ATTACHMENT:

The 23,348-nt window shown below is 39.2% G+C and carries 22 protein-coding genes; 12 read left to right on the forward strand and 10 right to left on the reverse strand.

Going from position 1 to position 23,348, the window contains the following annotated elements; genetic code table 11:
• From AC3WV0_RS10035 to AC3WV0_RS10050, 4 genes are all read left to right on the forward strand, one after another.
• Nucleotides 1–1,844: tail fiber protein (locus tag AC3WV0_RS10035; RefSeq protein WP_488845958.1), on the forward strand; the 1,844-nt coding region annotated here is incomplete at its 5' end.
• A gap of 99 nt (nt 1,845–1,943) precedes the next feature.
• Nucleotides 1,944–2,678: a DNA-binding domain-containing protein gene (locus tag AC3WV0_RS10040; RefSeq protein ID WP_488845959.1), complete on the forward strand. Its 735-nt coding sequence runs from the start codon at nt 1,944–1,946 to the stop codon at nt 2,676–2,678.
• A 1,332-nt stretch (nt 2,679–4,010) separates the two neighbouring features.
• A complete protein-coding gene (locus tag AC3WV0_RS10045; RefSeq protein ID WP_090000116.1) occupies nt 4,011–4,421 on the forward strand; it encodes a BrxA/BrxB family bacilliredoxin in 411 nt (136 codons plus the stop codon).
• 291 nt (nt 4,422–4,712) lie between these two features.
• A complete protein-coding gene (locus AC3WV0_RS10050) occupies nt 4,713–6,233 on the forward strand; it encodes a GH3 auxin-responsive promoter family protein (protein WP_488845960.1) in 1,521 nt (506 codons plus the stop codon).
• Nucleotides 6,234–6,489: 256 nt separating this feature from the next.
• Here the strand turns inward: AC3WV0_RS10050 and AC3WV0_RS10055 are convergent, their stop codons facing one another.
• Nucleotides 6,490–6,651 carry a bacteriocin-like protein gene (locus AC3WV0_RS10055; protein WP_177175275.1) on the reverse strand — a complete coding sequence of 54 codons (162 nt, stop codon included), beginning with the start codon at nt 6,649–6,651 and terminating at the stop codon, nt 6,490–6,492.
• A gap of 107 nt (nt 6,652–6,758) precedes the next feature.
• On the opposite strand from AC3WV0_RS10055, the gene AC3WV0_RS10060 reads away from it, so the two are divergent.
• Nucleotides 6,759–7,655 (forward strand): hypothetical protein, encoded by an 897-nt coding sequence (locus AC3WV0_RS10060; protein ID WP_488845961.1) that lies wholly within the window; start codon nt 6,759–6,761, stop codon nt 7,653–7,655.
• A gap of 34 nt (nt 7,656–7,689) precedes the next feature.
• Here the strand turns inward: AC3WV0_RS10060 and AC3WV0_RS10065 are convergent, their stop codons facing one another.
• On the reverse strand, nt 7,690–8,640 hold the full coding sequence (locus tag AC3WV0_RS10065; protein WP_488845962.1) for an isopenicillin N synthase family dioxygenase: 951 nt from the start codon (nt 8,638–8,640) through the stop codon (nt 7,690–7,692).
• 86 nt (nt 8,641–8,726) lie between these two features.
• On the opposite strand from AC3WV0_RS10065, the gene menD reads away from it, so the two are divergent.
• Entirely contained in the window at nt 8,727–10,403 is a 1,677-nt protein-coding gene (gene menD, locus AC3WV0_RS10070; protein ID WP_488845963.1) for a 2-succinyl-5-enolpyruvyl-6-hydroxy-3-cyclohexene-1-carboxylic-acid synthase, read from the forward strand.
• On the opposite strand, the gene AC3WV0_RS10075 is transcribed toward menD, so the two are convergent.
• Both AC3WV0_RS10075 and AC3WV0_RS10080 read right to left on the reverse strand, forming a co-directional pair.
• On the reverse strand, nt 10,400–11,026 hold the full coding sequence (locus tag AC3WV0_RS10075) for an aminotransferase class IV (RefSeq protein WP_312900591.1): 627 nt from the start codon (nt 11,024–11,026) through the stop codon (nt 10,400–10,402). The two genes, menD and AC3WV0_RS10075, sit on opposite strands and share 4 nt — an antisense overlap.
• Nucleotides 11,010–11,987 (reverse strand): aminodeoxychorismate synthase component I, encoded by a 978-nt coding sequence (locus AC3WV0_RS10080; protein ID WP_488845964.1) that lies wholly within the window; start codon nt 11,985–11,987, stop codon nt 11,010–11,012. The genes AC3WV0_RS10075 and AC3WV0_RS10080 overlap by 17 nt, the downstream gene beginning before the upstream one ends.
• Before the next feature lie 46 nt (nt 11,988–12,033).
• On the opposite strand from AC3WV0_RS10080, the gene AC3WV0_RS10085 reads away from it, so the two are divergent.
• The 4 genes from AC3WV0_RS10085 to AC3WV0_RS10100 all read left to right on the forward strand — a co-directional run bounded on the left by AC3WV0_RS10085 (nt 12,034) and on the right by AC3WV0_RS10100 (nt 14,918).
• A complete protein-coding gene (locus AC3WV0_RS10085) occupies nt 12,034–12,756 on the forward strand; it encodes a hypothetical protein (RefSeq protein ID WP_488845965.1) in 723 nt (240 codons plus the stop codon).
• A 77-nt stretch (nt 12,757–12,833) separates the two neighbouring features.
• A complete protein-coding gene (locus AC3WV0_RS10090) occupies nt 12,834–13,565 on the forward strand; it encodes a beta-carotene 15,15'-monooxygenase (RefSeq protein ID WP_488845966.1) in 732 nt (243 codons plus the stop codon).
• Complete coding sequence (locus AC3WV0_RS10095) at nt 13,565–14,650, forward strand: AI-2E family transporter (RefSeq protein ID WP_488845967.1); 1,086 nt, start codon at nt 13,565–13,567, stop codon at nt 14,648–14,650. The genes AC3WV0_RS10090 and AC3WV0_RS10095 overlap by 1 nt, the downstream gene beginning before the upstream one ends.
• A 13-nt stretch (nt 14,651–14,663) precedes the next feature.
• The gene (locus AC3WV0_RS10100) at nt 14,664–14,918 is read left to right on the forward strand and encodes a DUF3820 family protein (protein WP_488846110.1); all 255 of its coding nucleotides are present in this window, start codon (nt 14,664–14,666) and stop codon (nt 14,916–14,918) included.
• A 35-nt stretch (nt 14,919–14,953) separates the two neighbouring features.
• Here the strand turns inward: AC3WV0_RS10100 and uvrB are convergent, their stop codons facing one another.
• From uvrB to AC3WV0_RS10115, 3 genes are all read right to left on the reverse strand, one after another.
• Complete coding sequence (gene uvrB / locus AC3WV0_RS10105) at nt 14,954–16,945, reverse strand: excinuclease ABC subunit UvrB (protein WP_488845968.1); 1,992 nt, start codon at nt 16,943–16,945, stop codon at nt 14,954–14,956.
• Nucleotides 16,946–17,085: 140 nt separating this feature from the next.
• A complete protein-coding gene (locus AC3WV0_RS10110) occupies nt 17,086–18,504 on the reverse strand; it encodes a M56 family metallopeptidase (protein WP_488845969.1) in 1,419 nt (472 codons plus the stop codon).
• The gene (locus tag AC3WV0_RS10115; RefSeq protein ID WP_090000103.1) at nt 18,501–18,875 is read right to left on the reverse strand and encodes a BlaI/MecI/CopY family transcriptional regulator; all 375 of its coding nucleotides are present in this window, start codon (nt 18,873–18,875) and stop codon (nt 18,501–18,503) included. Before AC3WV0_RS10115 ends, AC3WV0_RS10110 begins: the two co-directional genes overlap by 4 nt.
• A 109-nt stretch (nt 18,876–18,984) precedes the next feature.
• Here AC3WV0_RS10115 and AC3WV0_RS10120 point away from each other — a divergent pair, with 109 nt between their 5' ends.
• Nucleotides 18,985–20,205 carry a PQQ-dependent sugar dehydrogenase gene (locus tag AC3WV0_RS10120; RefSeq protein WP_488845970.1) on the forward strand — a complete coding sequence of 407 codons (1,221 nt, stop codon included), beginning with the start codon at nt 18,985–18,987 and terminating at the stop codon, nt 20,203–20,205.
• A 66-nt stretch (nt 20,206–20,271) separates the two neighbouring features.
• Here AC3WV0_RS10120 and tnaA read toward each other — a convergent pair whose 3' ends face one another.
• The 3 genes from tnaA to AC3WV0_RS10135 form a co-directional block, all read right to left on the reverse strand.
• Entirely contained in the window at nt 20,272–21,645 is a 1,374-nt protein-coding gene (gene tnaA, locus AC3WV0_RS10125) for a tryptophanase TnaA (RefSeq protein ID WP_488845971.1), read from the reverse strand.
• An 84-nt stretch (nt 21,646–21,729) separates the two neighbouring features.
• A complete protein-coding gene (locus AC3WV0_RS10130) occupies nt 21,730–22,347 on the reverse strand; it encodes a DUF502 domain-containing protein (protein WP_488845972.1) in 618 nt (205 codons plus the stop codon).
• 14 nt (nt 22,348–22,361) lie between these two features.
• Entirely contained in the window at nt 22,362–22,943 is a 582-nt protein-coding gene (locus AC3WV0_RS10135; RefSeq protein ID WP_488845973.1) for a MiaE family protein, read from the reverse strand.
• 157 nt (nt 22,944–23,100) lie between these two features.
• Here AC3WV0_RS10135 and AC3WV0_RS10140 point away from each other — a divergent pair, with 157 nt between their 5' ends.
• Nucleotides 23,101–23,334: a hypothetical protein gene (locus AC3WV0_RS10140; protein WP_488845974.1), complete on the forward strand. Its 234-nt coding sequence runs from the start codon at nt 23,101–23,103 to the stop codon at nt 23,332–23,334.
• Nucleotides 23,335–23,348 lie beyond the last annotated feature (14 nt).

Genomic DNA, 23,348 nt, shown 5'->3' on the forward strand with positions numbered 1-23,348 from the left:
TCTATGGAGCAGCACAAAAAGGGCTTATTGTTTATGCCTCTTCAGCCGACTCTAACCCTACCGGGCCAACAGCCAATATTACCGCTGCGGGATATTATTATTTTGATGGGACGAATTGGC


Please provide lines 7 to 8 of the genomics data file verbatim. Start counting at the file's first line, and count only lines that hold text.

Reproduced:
• A 1,332-nt stretch (nt 2,679–4,010) separates the two neighbouring features.
• A complete protein-coding gene (locus tag AC3WV0_RS10045; RefSeq protein ID WP_090000116.1) occupies nt 4,011–4,421 on the forward strand; it encodes a BrxA/BrxB family bacilliredoxin in 411 nt (136 codons plus the stop codon).